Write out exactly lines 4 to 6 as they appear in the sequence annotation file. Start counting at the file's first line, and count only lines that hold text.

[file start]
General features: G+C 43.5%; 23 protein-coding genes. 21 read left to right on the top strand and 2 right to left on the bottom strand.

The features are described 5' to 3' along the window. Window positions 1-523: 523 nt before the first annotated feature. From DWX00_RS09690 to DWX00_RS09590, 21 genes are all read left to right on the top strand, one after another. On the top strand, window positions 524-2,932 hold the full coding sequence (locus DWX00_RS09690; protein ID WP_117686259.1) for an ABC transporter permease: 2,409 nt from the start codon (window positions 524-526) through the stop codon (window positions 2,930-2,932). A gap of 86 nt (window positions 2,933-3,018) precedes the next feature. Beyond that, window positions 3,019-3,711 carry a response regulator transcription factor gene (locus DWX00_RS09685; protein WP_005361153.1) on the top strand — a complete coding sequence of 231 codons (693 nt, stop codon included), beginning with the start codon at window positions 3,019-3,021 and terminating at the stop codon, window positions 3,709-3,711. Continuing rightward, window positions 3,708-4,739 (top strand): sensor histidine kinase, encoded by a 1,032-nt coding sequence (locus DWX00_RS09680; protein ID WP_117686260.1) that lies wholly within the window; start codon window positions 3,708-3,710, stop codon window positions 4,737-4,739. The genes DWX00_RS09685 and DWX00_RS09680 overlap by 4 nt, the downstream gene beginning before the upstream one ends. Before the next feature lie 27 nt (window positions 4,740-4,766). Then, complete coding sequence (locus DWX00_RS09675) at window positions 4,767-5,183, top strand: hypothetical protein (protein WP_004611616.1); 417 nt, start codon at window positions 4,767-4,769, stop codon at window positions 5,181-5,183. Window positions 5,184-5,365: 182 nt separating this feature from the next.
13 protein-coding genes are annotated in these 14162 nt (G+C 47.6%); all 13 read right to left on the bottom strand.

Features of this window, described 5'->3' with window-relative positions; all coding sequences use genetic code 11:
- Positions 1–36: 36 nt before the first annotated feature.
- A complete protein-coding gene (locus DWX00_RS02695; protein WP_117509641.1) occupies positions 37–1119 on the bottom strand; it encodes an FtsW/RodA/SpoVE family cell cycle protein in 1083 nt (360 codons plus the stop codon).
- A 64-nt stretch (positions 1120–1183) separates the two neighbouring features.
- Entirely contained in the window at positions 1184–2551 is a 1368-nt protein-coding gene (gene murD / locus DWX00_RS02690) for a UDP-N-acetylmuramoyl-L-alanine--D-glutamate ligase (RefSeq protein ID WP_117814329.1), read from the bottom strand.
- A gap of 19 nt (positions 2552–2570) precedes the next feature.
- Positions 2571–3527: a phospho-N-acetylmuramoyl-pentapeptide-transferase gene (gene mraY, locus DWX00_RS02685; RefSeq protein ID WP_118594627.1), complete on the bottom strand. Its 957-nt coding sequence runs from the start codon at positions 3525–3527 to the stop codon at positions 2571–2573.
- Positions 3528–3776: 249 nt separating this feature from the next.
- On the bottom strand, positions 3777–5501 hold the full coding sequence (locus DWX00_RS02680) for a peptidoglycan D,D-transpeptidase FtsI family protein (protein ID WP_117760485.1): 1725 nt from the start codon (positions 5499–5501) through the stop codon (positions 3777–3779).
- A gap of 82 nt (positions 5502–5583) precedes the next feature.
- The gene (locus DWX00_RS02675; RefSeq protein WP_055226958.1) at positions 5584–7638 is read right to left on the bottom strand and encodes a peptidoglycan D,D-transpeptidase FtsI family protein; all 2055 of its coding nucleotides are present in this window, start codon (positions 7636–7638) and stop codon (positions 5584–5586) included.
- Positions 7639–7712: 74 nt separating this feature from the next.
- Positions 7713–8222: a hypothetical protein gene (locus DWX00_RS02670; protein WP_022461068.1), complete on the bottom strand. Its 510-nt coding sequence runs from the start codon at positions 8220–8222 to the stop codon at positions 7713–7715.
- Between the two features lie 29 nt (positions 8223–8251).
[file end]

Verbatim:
Features of this window, described 5'->3' with window-relative positions; all coding sequences use genetic code 11:
- Positions 1–36: 36 nt before the first annotated feature.
- A complete protein-coding gene (locus DWX00_RS02695; protein WP_117509641.1) occupies positions 37–1119 on the bottom strand; it encodes an FtsW/RodA/SpoVE family cell cycle protein in 1083 nt (360 codons plus the stop codon).